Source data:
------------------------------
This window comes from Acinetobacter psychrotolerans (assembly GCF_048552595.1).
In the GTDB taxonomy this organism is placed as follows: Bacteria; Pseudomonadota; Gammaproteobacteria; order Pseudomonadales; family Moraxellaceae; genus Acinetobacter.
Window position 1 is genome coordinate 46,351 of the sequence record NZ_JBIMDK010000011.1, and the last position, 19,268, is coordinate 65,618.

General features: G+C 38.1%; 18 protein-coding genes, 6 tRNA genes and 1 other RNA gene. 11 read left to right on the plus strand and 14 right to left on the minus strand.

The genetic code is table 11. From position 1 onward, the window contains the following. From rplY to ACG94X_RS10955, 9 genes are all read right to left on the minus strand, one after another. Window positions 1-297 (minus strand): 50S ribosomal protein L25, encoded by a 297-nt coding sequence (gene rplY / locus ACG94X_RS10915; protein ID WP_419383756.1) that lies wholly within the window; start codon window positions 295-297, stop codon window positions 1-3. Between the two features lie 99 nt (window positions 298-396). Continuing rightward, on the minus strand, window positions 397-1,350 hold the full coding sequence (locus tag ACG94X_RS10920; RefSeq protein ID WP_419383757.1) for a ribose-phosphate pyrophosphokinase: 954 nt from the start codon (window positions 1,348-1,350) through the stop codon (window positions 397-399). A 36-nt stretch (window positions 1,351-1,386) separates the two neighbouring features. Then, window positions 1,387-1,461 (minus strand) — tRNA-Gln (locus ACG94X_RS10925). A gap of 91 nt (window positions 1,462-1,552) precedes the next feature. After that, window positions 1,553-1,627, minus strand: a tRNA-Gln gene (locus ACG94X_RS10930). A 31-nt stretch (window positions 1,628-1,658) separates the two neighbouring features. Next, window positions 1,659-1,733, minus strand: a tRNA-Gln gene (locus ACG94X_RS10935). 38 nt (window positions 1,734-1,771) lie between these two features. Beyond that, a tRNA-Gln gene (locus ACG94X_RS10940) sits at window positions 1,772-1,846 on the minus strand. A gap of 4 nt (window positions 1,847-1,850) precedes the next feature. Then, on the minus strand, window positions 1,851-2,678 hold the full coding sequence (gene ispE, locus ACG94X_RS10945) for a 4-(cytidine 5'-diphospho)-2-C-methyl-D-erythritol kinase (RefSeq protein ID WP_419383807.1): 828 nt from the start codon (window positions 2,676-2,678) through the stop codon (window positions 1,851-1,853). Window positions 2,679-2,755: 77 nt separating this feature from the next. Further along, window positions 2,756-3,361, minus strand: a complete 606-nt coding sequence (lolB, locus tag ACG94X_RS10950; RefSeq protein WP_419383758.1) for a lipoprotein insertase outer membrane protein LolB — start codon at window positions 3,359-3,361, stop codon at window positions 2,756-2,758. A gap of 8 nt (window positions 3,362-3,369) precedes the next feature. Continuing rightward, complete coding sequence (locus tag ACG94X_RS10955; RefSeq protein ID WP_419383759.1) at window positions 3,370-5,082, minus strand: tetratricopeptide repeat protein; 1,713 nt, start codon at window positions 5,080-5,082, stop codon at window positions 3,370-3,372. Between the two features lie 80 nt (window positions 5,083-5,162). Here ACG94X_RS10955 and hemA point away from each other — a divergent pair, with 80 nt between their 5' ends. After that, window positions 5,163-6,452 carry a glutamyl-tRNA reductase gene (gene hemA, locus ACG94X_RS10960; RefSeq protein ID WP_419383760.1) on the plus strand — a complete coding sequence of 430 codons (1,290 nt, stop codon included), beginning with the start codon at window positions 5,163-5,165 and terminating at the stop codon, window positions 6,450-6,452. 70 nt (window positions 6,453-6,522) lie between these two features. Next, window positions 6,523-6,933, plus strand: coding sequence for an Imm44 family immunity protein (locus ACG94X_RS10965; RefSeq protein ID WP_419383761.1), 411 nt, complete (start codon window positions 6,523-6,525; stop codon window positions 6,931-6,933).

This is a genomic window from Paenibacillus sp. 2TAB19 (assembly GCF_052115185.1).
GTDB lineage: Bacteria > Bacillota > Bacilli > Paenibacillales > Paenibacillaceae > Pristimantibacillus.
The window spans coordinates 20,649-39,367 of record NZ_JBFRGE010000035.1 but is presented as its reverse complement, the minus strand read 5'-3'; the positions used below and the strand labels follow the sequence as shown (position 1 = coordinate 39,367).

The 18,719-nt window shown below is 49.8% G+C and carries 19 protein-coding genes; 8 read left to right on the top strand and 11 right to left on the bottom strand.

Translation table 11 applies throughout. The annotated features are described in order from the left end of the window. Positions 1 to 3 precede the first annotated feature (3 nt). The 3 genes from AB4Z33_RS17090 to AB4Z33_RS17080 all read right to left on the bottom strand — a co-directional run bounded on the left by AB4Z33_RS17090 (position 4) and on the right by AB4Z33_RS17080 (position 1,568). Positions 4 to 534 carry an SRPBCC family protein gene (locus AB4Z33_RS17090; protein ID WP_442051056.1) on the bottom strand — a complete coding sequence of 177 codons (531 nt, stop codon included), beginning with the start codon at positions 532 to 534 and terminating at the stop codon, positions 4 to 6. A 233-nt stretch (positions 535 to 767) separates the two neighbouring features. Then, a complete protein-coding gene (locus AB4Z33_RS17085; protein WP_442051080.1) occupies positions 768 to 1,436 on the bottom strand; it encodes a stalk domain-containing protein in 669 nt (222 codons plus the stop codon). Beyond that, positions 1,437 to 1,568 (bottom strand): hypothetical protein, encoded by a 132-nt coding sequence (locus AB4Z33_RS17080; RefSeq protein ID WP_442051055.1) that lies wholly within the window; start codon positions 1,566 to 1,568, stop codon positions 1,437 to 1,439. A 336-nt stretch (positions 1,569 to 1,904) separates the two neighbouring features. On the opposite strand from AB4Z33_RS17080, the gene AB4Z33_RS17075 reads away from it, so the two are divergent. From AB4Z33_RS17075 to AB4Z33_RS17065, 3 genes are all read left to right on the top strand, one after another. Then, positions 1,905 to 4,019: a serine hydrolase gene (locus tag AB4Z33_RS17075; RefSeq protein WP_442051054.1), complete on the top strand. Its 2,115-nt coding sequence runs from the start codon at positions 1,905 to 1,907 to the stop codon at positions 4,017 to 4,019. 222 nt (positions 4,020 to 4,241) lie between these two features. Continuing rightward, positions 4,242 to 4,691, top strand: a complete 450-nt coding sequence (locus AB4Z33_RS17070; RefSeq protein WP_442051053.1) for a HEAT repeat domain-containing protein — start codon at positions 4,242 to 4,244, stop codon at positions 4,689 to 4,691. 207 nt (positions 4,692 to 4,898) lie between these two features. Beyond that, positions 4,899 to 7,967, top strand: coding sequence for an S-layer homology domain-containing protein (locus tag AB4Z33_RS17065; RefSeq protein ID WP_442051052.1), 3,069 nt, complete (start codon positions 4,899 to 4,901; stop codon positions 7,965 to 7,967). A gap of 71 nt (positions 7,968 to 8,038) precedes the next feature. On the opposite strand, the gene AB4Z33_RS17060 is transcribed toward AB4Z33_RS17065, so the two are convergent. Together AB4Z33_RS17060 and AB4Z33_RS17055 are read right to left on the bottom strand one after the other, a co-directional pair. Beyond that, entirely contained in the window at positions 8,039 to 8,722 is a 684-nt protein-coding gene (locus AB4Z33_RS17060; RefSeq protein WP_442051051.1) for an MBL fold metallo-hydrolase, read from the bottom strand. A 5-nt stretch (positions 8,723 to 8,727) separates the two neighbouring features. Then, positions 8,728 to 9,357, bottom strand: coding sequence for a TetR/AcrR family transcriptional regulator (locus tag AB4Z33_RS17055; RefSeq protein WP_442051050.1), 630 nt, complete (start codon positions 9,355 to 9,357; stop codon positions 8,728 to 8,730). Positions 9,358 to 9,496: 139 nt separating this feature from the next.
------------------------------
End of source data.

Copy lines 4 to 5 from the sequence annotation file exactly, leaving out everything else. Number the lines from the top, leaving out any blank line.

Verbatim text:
General features: G+C 38.1%; 18 protein-coding genes, 6 tRNA genes and 1 other RNA gene. 11 read left to right on the plus strand and 14 right to left on the minus strand.

The genetic code is table 11. From position 1 onward, the window contains the following. From rplY to ACG94X_RS10955, 9 genes are all read right to left on the minus strand, one after another. Window positions 1-297 (minus strand): 50S ribosomal protein L25, encoded by a 297-nt coding sequence (gene rplY / locus ACG94X_RS10915; protein ID WP_419383756.1) that lies wholly within the window; start codon window positions 295-297, stop codon window positions 1-3. Between the two features lie 99 nt (window positions 298-396). Continuing rightward, on the minus strand, window positions 397-1,350 hold the full coding sequence (locus tag ACG94X_RS10920; RefSeq protein ID WP_419383757.1) for a ribose-phosphate pyrophosphokinase: 954 nt from the start codon (window positions 1,348-1,350) through the stop codon (window positions 397-399). A 36-nt stretch (window positions 1,351-1,386) separates the two neighbouring features. Then, window positions 1,387-1,461 (minus strand) — tRNA-Gln (locus ACG94X_RS10925). A gap of 91 nt (window positions 1,462-1,552) precedes the next feature. After that, window positions 1,553-1,627, minus strand: a tRNA-Gln gene (locus ACG94X_RS10930). A 31-nt stretch (window positions 1,628-1,658) separates the two neighbouring features. Next, window positions 1,659-1,733, minus strand: a tRNA-Gln gene (locus ACG94X_RS10935). 38 nt (window positions 1,734-1,771) lie between these two features. Beyond that, a tRNA-Gln gene (locus ACG94X_RS10940) sits at window positions 1,772-1,846 on the minus strand. A gap of 4 nt (window positions 1,847-1,850) precedes the next feature. Then, on the minus strand, window positions 1,851-2,678 hold the full coding sequence (gene ispE, locus ACG94X_RS10945) for a 4-(cytidine 5'-diphospho)-2-C-methyl-D-erythritol kinase (RefSeq protein ID WP_419383807.1): 828 nt from the start codon (window positions 2,676-2,678) through the stop codon (window positions 1,851-1,853). Window positions 2,679-2,755: 77 nt separating this feature from the next. Further along, window positions 2,756-3,361, minus strand: a complete 606-nt coding sequence (lolB, locus tag ACG94X_RS10950; RefSeq protein WP_419383758.1) for a lipoprotein insertase outer membrane protein LolB — start codon at window positions 3,359-3,361, stop codon at window positions 2,756-2,758. A gap of 8 nt (window positions 3,362-3,369) precedes the next feature. Continuing rightward, complete coding sequence (locus tag ACG94X_RS10955; RefSeq protein ID WP_419383759.1) at window positions 3,370-5,082, minus strand: tetratricopeptide repeat protein; 1,713 nt, start codon at window positions 5,080-5,082, stop codon at window positions 3,370-3,372. Between the two features lie 80 nt (window positions 5,083-5,162). Here ACG94X_RS10955 and hemA point away from each other — a divergent pair, with 80 nt between their 5' ends. After that, window positions 5,163-6,452 carry a glutamyl-tRNA reductase gene (gene hemA, locus ACG94X_RS10960; RefSeq protein ID WP_419383760.1) on the plus strand — a complete coding sequence of 430 codons (1,290 nt, stop codon included), beginning with the start codon at window positions 5,163-5,165 and terminating at the stop codon, window positions 6,450-6,452. 70 nt (window positions 6,453-6,522) lie between these two features. Next, window positions 6,523-6,933, plus strand: coding sequence for an Imm44 family immunity protein (locus ACG94X_RS10965; RefSeq protein ID WP_419383761.1), 411 nt, complete (start codon window positions 6,523-6,525; stop codon window positions 6,931-6,933).